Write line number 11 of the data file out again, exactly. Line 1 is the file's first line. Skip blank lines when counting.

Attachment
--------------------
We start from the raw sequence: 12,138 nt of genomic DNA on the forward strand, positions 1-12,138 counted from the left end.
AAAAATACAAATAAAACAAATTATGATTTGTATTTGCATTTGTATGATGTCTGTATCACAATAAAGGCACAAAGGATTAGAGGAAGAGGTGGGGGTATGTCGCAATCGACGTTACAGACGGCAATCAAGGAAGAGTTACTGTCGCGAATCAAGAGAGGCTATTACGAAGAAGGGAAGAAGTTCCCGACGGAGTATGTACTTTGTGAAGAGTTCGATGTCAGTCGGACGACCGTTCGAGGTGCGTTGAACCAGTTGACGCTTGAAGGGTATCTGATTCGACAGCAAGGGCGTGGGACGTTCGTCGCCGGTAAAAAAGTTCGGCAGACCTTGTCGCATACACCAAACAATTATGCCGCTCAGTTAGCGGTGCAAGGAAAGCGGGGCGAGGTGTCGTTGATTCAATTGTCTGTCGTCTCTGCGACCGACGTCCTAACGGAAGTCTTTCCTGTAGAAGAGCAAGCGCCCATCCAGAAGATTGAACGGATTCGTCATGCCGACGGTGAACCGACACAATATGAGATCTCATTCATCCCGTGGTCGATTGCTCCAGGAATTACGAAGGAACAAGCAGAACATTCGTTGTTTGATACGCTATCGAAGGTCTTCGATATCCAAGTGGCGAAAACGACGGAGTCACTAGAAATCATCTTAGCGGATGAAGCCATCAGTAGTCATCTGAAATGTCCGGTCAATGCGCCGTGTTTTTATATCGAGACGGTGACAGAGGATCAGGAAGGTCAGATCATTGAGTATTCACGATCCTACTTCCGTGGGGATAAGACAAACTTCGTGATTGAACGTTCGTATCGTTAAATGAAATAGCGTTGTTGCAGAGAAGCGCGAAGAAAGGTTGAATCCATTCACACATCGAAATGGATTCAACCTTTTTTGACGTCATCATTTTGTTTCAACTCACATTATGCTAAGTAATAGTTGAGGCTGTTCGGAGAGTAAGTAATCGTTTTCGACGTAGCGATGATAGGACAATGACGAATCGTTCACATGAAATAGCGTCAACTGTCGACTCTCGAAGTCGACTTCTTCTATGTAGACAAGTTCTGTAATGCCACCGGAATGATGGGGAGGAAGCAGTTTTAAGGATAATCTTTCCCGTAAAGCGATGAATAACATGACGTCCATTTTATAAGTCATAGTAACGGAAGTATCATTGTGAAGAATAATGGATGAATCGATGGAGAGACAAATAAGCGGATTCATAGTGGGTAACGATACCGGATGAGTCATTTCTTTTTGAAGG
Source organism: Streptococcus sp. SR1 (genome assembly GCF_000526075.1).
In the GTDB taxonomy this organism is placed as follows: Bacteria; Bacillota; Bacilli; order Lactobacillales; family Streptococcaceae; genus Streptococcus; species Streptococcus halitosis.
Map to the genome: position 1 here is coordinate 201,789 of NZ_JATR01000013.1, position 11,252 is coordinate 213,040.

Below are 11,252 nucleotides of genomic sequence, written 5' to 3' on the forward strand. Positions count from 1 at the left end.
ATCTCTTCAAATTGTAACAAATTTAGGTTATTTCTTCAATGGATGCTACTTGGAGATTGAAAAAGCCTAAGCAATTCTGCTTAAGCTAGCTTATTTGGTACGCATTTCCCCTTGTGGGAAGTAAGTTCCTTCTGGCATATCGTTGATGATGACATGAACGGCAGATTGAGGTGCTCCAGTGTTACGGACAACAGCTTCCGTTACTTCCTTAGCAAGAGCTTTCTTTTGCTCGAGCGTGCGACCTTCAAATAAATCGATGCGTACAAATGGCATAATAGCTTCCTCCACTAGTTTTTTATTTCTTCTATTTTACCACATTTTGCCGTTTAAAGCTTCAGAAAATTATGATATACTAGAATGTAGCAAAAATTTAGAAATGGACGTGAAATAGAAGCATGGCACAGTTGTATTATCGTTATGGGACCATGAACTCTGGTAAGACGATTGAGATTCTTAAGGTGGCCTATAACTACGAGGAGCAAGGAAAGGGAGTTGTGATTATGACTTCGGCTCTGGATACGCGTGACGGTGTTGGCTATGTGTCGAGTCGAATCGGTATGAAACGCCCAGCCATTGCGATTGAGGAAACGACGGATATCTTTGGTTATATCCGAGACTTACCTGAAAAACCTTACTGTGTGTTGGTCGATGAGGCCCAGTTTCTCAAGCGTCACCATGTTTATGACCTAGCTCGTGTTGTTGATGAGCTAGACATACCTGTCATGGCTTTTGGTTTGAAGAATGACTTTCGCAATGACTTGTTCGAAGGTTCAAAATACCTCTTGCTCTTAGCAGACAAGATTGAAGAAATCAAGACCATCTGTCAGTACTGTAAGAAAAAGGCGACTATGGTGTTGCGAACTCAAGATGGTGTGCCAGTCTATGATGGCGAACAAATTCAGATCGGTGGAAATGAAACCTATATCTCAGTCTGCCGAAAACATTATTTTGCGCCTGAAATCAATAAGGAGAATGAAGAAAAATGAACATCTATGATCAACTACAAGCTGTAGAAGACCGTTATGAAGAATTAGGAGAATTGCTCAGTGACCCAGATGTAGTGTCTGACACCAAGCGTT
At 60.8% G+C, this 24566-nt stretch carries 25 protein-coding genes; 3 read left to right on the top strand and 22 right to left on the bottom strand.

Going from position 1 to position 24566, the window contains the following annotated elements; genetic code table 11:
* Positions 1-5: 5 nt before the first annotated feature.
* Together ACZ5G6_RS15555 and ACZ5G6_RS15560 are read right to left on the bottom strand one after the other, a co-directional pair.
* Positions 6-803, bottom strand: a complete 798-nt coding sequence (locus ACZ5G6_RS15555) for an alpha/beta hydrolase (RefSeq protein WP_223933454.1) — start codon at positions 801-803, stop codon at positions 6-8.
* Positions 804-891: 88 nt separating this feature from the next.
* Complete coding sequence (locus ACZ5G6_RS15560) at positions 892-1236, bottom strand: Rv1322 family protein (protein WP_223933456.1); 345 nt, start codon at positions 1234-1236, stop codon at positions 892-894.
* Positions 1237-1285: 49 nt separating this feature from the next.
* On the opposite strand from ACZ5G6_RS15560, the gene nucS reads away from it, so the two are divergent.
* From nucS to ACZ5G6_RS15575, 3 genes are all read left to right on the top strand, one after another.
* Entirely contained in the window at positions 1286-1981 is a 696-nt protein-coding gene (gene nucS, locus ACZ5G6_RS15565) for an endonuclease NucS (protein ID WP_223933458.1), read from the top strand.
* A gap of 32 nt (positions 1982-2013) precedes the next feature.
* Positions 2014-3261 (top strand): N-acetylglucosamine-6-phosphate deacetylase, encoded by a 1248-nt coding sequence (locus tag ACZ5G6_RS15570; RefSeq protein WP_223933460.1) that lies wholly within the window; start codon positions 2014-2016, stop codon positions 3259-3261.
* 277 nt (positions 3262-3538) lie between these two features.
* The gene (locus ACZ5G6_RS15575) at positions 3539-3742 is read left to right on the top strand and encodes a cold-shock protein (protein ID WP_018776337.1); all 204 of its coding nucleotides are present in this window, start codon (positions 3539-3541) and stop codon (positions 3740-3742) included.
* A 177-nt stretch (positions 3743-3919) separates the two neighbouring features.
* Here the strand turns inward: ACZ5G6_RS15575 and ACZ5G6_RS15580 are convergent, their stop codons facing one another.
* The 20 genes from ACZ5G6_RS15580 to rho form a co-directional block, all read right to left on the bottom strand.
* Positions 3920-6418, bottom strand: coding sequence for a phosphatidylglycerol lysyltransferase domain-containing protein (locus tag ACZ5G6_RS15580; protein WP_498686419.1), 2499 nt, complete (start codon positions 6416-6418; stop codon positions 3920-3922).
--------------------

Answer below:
* Together ACZ5G6_RS15555 and ACZ5G6_RS15560 are read right to left on the bottom strand one after the other, a co-directional pair.